The “habit of abstraction” refers to our automatic and mechanical  tendency to take raw experience and change it into words and then to believe the words as The Truth, as Reality.  It’s a habit because we do it over and over, usually without awareness. And like all habits, it’s not so easy to break. 

The habit of abstraction seems inextricably tied to us because we are language users.  Our language, among other things, allows us to separate out parts of the world, naming them, and helping us manage them.  On an immediate level the habit of abstraction makes our lives easier and more efficient, allowing us to travel down familiar, well-worn pathways.  Just think how difficult life would be if we had to stop and really pay close attention to every bush and tree and house each time we drove down a familiar street.

Abstraction in a museum complex in the city of Cholpan-Ata at northern coast of lake Issyk-Kul, Kyrgyzstan

But more to the point, what about when someone criticizes us for something?  It’s not long—perhaps a microsecond—before we’ve taken that initial stab of pain to the heart or gut and covered it over with our own words, that is abstracted it, whether we’ve thought them internally or spoken them externally.  In an almost automatic response to the hurt, we may find ourselves denying, justifying, arguing, or withdrawing, all under the mechanically conditioned protection of our words.  So much so that the words themselves seem to be the true reality.  And then our words can quickly take us even further down the track of abstraction:  we might make an irrevocable decision about that person or, even more sadly, about anyone who even reminds us of that person.  So that when we meet someone reminiscent of the offender, we’re already seeing them through a screen, a filter of our own conditioned thoughts and attitudes, our abstractions.  How can there be a real meeting then?  Soon we’re living entirely in our heads, even though the initial experience of hurt was purely wordless and visceral, surfaced in the moment, and like everything else in the universe, stayed a while, and sooner or later left.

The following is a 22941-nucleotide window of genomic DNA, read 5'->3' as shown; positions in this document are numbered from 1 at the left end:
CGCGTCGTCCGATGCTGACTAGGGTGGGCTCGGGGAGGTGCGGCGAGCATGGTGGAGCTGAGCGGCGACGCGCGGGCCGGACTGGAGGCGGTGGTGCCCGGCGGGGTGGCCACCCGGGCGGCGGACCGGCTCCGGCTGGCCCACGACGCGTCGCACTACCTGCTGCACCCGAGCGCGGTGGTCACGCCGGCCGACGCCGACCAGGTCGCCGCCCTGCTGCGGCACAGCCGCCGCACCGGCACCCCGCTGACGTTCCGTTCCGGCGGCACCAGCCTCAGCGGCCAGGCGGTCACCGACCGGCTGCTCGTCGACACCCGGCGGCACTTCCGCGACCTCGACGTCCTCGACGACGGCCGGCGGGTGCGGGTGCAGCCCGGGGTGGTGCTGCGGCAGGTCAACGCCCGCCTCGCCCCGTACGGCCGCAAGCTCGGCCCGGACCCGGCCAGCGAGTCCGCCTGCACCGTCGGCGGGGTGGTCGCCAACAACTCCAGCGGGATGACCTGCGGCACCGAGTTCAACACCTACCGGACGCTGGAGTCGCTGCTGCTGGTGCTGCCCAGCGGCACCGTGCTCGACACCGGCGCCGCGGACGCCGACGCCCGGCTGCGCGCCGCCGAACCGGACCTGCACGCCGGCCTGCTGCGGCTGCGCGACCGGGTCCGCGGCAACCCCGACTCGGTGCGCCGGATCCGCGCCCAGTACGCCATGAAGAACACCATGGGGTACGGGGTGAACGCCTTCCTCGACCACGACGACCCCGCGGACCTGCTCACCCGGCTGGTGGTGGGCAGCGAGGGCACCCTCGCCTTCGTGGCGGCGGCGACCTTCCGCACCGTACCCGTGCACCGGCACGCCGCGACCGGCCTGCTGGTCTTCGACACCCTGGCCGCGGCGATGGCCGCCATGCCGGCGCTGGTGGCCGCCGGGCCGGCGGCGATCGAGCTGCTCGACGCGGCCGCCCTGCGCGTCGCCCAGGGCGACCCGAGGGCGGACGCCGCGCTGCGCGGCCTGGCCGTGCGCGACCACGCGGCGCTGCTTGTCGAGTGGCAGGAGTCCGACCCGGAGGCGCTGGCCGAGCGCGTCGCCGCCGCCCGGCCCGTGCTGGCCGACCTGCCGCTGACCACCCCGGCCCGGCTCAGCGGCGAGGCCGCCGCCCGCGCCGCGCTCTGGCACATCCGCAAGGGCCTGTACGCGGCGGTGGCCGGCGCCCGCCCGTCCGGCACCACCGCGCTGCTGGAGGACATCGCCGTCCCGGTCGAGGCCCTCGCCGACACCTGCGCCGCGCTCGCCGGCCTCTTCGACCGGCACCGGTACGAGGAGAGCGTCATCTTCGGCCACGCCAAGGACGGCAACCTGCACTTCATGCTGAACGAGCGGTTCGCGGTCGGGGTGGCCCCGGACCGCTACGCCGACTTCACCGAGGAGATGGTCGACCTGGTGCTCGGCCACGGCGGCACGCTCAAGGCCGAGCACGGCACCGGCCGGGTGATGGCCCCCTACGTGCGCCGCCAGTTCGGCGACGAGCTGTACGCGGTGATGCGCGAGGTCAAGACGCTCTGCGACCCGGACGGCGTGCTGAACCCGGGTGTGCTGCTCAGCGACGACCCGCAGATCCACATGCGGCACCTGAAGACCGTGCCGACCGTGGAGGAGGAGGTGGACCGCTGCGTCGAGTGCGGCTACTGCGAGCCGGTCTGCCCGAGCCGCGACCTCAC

In other words, our experience of anything is always in the moment, here and now, in fact, constitutes the moment.  But we color that moment to our own detriment with all sorts of extras that really don’t serve us, don’t contribute to our wakefulness, shut down the vitality of our living, and hem us in with attitudes and inflexible beliefs.  Where’s the freedom in that?

From a practice perspective, it’s important to see how automatic and unconscious this abstracting is, how pervasive, how much like water to a fish. And how as practitioners it’s important for us to be vigilant about it.  How do we do that?  Be vigilant?  Many ways, but all come down to being aware of what’s being thought and felt in any given moment.  Being more and more aware of the thoughts as just thoughts, i.e., conditioned responses of the little self to keep itself always front and center.  And the ongoing practice is to be aware of it all and return again and again to the raw experience of this moment. Al Zolynas